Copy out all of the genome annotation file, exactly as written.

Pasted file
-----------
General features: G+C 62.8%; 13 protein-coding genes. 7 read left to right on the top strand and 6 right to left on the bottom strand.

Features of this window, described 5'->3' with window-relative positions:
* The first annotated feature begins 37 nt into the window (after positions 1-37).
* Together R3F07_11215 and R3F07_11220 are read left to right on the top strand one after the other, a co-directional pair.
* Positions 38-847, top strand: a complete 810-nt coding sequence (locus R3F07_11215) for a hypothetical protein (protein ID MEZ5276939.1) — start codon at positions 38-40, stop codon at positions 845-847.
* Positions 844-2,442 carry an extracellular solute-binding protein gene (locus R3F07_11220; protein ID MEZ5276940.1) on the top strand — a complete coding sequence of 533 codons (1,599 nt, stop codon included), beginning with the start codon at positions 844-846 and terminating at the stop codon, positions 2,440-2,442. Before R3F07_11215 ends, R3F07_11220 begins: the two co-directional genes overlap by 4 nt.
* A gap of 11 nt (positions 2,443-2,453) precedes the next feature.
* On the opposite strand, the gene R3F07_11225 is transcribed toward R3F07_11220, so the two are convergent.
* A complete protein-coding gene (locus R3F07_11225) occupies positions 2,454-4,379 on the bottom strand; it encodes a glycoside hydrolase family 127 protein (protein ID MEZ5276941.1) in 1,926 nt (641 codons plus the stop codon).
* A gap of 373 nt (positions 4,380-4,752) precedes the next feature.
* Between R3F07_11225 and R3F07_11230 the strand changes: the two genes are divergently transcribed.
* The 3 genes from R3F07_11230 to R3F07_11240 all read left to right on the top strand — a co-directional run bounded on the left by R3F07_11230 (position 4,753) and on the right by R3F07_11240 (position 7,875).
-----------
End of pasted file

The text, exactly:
General features: G+C 62.8%; 13 protein-coding genes. 7 read left to right on the top strand and 6 right to left on the bottom strand.

Features of this window, described 5'->3' with window-relative positions:
* The first annotated feature begins 37 nt into the window (after positions 1-37).
* Together R3F07_11215 and R3F07_11220 are read left to right on the top strand one after the other, a co-directional pair.
* Positions 38-847, top strand: a complete 810-nt coding sequence (locus R3F07_11215) for a hypothetical protein (protein ID MEZ5276939.1) — start codon at positions 38-40, stop codon at positions 845-847.
* Positions 844-2,442 carry an extracellular solute-binding protein gene (locus R3F07_11220; protein ID MEZ5276940.1) on the top strand — a complete coding sequence of 533 codons (1,599 nt, stop codon included), beginning with the start codon at positions 844-846 and terminating at the stop codon, positions 2,440-2,442. Before R3F07_11215 ends, R3F07_11220 begins: the two co-directional genes overlap by 4 nt.
* A gap of 11 nt (positions 2,443-2,453) precedes the next feature.
* On the opposite strand, the gene R3F07_11225 is transcribed toward R3F07_11220, so the two are convergent.
* A complete protein-coding gene (locus R3F07_11225) occupies positions 2,454-4,379 on the bottom strand; it encodes a glycoside hydrolase family 127 protein (protein ID MEZ5276941.1) in 1,926 nt (641 codons plus the stop codon).
* A gap of 373 nt (positions 4,380-4,752) precedes the next feature.
* Between R3F07_11225 and R3F07_11230 the strand changes: the two genes are divergently transcribed.
* The 3 genes from R3F07_11230 to R3F07_11240 all read left to right on the top strand — a co-directional run bounded on the left by R3F07_11230 (position 4,753) and on the right by R3F07_11240 (position 7,875).